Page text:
The point here is that the amount the club pays the caterers is based on the number of guests, not on their lifestyle; and the room rental is a set amount. So why do single guests pay a premium for our potstickers and bacon wraps, and for our auditorium chairs, thus subsidizing everyone else? Couples don’t expect to get their drinks at the cash bar for less than full price: it’s so much per glass, no matter who’s buying it. The food and seating should be handled the same way.

Perhaps you’ll protest, “But this is how we’ve always done it.” Some of your members might not like the changes, or might not come to the reception if there’s no longer a couples discount.

Frankly, I doubt that most people would even remember whether there was a couples discount last year. More to the point, though, I’d be willing to bet that the same objections arose years ago, when the question was whether to admit women and minorities.

“When you’re accustomed to privilege, equality feels like oppression.” I haven’t been able to track down the origin of that saying, although I’ve seen it several times. The point, to me, is that discrimination can never be justified on the ground that the people who’ve benefited from it in the past feel entitled to continue doing so.

I’ll be sorry to miss this year’s reception; I usually attend, and I’d like to have heard the speaker. And, since I’ve paid the single rate so many times before, this sudden turnabout might seem pointless, or at least bewildering. Obviously, it’s not about the $5. It’s about an antiquated custom whose original purpose is lost in time, and whose present purpose is to privilege a particular lifestyle. My fault, as I see it, lies not in protesting this year, but in not having done so sooner.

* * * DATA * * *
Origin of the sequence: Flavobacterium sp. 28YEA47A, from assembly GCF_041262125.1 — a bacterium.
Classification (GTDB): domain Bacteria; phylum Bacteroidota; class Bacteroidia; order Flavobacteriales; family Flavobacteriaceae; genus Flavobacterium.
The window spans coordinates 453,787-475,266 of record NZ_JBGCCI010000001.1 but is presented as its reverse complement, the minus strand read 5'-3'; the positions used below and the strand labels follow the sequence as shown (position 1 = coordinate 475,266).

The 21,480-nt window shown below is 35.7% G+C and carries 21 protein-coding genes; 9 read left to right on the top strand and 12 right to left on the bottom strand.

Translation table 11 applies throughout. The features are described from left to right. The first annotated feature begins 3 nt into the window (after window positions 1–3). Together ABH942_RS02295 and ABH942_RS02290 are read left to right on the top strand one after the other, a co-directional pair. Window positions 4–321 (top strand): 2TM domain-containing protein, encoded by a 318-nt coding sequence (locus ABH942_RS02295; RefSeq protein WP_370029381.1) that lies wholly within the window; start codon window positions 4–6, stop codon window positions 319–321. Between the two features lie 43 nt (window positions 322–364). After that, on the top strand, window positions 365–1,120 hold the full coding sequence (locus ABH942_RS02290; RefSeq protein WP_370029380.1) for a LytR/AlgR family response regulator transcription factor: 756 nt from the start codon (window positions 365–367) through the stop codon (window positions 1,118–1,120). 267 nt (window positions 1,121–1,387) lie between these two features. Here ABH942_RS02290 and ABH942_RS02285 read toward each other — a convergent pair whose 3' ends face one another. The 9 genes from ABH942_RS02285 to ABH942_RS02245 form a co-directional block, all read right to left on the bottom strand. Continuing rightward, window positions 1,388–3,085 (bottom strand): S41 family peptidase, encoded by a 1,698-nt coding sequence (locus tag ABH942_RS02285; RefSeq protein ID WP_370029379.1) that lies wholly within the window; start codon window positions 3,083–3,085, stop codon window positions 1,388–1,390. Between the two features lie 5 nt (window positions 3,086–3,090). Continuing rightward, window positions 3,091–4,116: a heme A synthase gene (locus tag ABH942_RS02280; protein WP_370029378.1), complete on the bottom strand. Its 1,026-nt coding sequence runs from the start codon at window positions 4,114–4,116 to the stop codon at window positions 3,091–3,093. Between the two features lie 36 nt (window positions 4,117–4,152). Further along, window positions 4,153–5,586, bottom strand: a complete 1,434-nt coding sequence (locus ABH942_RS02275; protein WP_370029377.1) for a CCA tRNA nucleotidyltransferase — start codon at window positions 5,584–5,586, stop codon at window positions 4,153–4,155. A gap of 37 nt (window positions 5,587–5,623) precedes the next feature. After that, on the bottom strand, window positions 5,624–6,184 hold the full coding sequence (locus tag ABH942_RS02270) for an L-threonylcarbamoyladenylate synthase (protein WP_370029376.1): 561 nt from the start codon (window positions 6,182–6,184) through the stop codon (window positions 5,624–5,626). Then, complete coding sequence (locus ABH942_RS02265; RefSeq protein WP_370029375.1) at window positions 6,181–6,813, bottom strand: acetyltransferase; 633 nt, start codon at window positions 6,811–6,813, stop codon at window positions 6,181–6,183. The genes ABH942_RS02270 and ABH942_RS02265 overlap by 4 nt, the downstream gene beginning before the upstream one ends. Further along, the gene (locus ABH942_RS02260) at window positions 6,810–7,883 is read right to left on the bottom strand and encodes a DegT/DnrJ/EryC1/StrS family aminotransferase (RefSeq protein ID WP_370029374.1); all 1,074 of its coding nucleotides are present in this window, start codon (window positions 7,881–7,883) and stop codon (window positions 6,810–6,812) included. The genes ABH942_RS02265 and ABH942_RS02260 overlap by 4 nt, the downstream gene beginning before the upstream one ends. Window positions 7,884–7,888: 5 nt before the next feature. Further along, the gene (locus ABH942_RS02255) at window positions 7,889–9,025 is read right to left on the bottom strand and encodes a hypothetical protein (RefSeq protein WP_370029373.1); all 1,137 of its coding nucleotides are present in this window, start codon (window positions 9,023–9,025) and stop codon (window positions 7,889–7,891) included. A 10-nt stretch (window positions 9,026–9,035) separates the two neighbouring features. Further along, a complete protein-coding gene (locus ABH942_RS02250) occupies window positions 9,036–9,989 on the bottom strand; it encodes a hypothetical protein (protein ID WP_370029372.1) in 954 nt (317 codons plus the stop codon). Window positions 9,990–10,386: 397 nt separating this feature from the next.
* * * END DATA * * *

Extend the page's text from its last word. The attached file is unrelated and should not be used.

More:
I look forward to receiving next year’s invitation — and, I hope, to paying the same per-person cost as everyone else.

Yours truly,

Joan DelFattore

Perhaps I’m wrong, but my guess is that the board will do per-person pricing next year, now that someone is finally taking a stand about it. And, to be fair, they’re not mind-readers. The privileging of couples is so embedded in our culture that as long as single people keep our discomfort to ourselves — or perhaps don’t even notice injustices we’ve been conditioned to consider normal — why should anything change?

You may recall an old movie, Network, in which a wild-eyed news anchor urges viewers to stick their heads out the window and yell, “I’m mad as hell, and I’m not going to take this any more!”

Excuse me. I have to go find a window.

Joan DelFattore, in front of ocean, Aruba, 139 KBAbout the Author: Joan DelFattore writes about single life, including handling serious illness while living alone. Her guest blog posts have appeared at the Washington PostPsych CentralKevinMD, and Psychology Today. In her previous life as a professor of English and legal studies at the University of Delaware, she published three books with Yale University Press on freedom of speech and religion. Her current project is a memoir/research hybrid on being a lifelong single-by-choice, including dealing with singlism in medical care.

[From Bella: Thank you again, Dr. DelFattore, for your insights and for sharing them with us. One more note: This post has been updated to include a discussion of hotel rates. You can find it right after the one line, “Why,” in the letter.]